CES 2015: TiVo’s OnePass Brings Streaming and Cable Together in Near-Perfect Harmony

It’s been a while since I genuinely cared much about recording live broadcasts with my DVR, but if there’s one place you can expect to have your established habits shattered, it’s CES. Rather than fight the online video streaming movement, TiVo is embracing it, and its latest feature OnePass may just be the best convergence of the two I’ve seen.

The crux of OnePass is simple: you’re essentially instructing TiVo to gather all episodes of a particular season of a show (or multiple seasons, or the entire show) by whatever means possible. Only a few episodes available on Amazon Prime? No problem. TiVo will list the Amazon episodes, and then offer alternatives for the rest. Vudu, Netflix, and Hulu Plus are all compatible, so they’ll be scanned along with live channel lineups and scheduled reruns of old episodes, as well as debuts of new ones.

To me the best part about OnePass is the gamification of using your DVR. As most TV-watchers know, the latest season of a show isn’t always available via major streaming platforms. As such, it becomes a challenge to track down the missing episodes for your collection, wait for them to re-air so you can record them, or poach them from your cable provider’s on-demand video service. OnePass automates this entire process, including the on-demand part, which is especially fantastic — you’ll never have to dig through the horrible UI of your cable provider’s streaming platform again. Comcast (the worst offender, I might add) is the only provider supported out of the gate, but in theory OnePass should work with others like Verizon FiOS down the road. Unfortunately, this hasn’t yet been officially confirmed.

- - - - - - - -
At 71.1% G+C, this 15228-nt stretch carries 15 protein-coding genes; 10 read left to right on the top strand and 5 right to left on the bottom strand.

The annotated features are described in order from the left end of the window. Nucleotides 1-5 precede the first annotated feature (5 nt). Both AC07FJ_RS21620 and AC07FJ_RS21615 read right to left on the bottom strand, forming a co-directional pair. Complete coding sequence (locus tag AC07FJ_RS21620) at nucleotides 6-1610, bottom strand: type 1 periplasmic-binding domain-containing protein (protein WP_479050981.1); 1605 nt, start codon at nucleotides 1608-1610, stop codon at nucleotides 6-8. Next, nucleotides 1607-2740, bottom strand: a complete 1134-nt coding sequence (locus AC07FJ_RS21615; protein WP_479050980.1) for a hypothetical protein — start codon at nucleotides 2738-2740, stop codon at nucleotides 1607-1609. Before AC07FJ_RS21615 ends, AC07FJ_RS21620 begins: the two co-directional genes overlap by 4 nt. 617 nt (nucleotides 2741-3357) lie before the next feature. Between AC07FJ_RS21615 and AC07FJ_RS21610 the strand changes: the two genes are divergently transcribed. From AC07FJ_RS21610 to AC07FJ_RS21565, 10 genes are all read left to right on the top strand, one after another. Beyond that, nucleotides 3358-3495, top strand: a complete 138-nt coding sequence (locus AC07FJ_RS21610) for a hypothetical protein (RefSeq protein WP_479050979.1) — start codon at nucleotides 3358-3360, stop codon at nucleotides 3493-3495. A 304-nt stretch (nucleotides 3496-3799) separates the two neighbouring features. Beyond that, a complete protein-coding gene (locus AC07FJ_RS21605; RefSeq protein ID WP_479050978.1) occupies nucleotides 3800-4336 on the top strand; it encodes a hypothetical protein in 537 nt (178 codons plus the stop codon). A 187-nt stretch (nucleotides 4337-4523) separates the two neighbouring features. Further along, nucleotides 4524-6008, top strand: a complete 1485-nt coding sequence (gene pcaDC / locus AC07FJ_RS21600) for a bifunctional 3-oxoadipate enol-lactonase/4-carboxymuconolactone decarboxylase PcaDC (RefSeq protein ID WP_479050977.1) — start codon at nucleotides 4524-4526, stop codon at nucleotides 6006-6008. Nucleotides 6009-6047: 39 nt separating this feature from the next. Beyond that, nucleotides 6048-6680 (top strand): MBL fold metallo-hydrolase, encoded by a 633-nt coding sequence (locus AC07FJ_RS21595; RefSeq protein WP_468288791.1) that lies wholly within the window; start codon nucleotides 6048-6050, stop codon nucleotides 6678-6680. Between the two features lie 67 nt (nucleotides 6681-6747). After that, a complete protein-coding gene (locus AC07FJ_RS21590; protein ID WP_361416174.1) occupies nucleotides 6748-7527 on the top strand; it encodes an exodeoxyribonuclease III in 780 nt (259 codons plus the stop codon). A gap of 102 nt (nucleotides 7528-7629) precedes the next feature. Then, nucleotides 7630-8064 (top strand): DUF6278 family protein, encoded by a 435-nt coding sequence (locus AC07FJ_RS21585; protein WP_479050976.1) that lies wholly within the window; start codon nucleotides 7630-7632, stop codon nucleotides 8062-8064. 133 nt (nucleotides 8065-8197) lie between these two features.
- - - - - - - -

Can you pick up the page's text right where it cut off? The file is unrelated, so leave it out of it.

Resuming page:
The “game” can be extended beyond mere availability of episodes, too. This is because with the TiVo Android and iOS apps, you can stream and download any recorded content to your device, seamlessly from your home TiVo unit where it’s stored. The feature is clever in that it offers yet another incentive to record; if your episodes are scattered across streaming services, you’ll be swapping apps and paying various one-off or monthly fees just to view the content you’re after. If you’ve managed to DVR everything, you can stream entire seasons of shows over Wifi, LTE, or simply download them ahead of time if you’re hopping on a plane or starting a lengthy road trip. Few streaming apps allow downloading, and Amazon doesn’t even have a video streaming app for Android — only iOS. In other words? This is a pretty big deal.

The apps themselves look nice, and the Android version in particular caught my eye thanks to its updated UI that abides by the latest design guidelines from Google. This includes a swipable left-side menu for easy access, as well as clearly organized folders and silky-smooth scrolling. For a guy who’d all but left recording in the dust before CES, I was thoroughly impressed.

As with any new product or feature launch there may be minor issues that crop up here and there, but from my CES demo it was difficult to identify anything glaring (aside from the omission of indexing on-demand content from certain cable providers, which I hope is added). OnePass is slated to arrive on existing TiVo devices in February, including the Roamio and the Mini, while the Android app I saw should be ready and bug-free by March. I don’t know about you, but I’m almost glad I have some time to get my recorded content library in order — I wouldn’t want to be caught with great new features come March and have nothing to watch.

Image credits: Jamie McCaffrey and CNET